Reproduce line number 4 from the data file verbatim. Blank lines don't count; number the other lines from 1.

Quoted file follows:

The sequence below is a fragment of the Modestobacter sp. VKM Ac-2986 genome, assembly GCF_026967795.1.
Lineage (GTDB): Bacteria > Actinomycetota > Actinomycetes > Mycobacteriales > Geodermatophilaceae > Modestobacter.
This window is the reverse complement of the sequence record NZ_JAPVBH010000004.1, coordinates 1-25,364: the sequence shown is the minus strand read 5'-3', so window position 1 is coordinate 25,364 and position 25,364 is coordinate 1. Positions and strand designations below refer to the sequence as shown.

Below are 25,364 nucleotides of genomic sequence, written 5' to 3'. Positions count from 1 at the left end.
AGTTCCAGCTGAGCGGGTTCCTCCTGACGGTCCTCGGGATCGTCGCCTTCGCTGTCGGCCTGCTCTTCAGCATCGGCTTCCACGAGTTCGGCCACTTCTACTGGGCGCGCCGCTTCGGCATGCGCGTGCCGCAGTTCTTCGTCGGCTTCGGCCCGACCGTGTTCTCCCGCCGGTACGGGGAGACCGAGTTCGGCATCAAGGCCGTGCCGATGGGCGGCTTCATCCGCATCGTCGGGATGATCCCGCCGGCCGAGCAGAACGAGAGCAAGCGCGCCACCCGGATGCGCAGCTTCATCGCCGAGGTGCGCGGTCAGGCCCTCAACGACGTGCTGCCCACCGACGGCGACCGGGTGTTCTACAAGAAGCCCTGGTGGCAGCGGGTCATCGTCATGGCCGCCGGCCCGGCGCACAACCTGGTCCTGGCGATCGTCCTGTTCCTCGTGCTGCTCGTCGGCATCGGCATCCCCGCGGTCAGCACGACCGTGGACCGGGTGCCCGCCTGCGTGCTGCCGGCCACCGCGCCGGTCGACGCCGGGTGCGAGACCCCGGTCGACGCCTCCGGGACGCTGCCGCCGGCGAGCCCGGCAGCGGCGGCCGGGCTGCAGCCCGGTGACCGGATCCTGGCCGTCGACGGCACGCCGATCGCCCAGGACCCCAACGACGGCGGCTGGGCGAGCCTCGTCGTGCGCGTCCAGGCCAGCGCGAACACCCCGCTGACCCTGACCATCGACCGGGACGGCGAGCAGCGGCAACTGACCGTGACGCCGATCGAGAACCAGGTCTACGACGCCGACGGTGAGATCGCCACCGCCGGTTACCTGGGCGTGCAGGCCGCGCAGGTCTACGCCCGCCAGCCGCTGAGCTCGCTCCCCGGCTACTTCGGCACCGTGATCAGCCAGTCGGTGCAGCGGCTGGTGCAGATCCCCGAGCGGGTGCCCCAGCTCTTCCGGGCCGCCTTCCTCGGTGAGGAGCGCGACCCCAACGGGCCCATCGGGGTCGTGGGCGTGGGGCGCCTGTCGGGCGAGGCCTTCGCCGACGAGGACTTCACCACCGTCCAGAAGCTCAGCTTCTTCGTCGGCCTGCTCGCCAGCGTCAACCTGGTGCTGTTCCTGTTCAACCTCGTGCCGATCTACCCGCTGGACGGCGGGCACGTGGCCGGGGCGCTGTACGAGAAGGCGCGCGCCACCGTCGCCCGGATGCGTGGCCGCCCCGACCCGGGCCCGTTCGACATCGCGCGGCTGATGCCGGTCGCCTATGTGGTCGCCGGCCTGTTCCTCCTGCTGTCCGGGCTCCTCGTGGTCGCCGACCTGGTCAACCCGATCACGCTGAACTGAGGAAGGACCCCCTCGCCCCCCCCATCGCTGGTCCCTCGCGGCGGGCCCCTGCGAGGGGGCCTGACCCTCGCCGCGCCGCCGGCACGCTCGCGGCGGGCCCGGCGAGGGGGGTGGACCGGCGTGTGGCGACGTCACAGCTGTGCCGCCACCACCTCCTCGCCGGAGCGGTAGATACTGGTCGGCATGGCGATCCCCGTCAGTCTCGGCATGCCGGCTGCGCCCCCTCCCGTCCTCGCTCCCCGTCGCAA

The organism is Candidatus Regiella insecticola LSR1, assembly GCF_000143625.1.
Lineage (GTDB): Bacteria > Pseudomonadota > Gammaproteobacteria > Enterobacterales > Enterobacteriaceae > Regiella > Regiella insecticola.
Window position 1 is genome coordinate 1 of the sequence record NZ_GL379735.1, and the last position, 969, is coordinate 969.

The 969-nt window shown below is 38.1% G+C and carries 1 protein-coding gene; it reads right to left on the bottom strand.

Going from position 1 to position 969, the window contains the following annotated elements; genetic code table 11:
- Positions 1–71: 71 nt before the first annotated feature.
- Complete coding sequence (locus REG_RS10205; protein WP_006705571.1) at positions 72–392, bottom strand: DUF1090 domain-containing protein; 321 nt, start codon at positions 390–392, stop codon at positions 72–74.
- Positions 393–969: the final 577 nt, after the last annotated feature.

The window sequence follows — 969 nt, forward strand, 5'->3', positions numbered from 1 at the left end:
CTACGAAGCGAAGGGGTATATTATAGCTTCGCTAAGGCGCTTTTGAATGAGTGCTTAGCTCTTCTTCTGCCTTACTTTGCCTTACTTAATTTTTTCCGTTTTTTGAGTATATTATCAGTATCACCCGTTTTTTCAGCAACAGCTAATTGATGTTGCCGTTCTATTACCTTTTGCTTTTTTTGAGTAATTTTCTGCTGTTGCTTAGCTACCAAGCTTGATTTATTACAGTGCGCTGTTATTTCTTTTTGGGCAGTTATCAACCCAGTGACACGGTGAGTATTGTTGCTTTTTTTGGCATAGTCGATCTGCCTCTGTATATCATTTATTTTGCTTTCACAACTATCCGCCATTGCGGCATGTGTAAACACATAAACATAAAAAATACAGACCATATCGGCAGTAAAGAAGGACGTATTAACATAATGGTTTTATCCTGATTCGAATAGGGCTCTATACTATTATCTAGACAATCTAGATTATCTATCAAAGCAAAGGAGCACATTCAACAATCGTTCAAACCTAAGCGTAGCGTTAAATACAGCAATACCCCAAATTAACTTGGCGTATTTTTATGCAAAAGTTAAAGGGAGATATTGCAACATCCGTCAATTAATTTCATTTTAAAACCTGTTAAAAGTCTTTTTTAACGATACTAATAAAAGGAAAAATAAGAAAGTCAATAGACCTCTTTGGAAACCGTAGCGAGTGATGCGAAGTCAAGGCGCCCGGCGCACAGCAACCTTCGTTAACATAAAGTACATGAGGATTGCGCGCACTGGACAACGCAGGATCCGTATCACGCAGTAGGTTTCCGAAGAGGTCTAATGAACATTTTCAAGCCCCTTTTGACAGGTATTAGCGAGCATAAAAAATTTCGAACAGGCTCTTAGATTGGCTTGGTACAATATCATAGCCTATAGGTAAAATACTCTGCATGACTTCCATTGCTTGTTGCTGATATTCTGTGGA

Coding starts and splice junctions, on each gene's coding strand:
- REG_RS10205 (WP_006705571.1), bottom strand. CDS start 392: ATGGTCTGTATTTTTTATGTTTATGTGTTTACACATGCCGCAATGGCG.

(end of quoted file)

Below are 25,364 nucleotides of genomic sequence, written 5' to 3'. Positions count from 1 at the left end.